The longer I've worked in small IT companies, the more I've come to accept that testing is something that just doesn't seem to come naturally to most.
I've been gleefully handed hardware which is "Done" and "Fixed" which would have been borderline fatal if I were of the disposition to trust everyone not to be a complete idiot. "Completed" software which won't even compile, let alone install, is all too common.
I'm almost envious of this ability to be so slap-dash. My own perfectionist OCD would have me traumatised if I handed out such half-baked offerings.
RPi Foundation probably had a bit of a communication issue, in that the testers didn't know there were variations in the board. Sure, someone, somewhere should have know, and should have created a proper testing schedule, but with finite resources you have to draw the line somewhere, and you wouldn't naturally think a USB chip will have any interaction with a PoE interface. (Although it does sounds like it needs a bit more decoupling).
Yeah, it's a cock-up. Pity they happen, but they do. Publicly putting your hand up and confessing should be the norm. Now sort out the mess and move on.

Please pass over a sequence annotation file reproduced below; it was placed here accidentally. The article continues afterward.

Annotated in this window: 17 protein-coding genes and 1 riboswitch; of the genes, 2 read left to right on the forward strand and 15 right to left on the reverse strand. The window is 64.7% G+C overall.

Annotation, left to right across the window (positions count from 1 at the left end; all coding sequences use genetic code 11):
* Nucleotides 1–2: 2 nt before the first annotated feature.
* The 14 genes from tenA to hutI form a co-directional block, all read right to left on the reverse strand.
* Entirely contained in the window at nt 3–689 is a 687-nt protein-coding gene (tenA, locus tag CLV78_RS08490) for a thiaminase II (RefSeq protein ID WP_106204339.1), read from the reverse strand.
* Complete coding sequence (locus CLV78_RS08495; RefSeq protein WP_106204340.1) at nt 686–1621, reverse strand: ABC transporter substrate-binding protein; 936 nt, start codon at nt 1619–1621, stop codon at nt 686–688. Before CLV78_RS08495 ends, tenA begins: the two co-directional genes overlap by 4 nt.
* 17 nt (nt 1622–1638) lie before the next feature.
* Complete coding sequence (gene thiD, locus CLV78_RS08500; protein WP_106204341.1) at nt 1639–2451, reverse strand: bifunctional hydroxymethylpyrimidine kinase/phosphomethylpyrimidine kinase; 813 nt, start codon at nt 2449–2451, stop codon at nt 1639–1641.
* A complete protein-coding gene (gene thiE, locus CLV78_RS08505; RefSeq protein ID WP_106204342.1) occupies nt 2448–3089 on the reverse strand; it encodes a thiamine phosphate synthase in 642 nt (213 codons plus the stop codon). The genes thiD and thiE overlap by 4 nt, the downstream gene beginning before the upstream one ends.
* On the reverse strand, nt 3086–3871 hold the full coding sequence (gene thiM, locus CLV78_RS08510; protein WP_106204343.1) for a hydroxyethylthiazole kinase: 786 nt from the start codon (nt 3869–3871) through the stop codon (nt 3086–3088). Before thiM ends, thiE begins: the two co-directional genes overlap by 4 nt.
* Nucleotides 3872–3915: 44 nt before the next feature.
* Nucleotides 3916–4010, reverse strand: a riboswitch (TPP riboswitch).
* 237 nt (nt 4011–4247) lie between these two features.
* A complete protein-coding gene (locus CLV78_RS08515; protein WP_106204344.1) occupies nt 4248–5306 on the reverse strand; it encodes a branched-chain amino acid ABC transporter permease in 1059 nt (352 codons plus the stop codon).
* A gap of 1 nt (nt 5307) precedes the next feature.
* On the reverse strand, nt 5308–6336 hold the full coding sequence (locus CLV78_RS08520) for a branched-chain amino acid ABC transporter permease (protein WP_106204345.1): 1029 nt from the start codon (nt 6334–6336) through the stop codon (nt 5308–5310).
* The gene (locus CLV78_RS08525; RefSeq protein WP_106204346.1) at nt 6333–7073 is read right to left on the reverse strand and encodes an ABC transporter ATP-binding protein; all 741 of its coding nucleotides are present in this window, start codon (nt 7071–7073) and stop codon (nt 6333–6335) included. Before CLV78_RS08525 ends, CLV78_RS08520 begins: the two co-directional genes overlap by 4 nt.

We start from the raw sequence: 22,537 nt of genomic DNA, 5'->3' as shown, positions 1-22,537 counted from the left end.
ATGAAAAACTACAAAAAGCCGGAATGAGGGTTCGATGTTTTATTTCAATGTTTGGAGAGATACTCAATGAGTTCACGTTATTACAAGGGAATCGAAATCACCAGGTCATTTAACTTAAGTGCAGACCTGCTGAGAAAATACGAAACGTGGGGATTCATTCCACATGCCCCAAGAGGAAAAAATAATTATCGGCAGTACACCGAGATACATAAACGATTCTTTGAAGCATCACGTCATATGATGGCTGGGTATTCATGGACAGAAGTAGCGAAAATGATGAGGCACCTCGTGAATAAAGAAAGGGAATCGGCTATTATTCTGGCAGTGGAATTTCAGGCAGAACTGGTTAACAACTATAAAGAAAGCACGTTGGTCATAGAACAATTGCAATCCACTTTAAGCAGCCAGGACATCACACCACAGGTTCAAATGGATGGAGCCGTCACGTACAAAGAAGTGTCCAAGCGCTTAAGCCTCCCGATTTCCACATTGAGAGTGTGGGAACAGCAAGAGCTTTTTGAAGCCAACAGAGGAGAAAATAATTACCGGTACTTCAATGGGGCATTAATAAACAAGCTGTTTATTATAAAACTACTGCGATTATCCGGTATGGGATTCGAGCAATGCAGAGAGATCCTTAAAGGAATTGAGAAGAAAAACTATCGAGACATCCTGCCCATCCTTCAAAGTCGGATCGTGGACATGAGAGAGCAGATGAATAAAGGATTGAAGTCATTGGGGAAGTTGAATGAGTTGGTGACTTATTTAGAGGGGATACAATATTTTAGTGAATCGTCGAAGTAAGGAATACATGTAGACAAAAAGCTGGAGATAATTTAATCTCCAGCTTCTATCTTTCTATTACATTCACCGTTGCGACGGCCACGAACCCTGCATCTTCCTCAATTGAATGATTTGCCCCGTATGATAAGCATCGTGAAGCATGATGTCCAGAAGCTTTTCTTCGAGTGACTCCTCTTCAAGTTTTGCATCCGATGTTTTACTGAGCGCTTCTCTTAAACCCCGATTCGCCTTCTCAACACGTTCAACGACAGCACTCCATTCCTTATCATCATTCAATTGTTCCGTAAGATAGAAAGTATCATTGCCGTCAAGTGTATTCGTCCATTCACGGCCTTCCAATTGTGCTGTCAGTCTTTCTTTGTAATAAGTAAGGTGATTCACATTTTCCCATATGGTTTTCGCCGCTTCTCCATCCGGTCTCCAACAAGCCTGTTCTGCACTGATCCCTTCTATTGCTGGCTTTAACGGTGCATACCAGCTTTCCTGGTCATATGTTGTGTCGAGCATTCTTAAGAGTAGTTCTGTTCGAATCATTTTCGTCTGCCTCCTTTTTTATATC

"Where does luck come into it? Given the historical problems with power on Pis I'd have expected anything in that area to be fully tested with all possible build configurations."
Unfortunately switches that offer the same standards often vary on load.
Personally I don't trust TPLink for PoE, one minor surge near the threshold and I have to power cycle the one I have.
Yep, they work very nice (mine does pass Ethernet correctly, so, yay).
I'm thinking of building a widget that takes the USB plug (or any of the other plug variants) and feeds 5V into the IO connector in such a way that you don't get that USB plug sticking out sideways.
Thanks, that's a handy looking thing. Is it compatible/compliant with any particular PoE standards, or is it something you have to use with dedicated injectors (rather than a proper standards-compliant PoE distribution setup).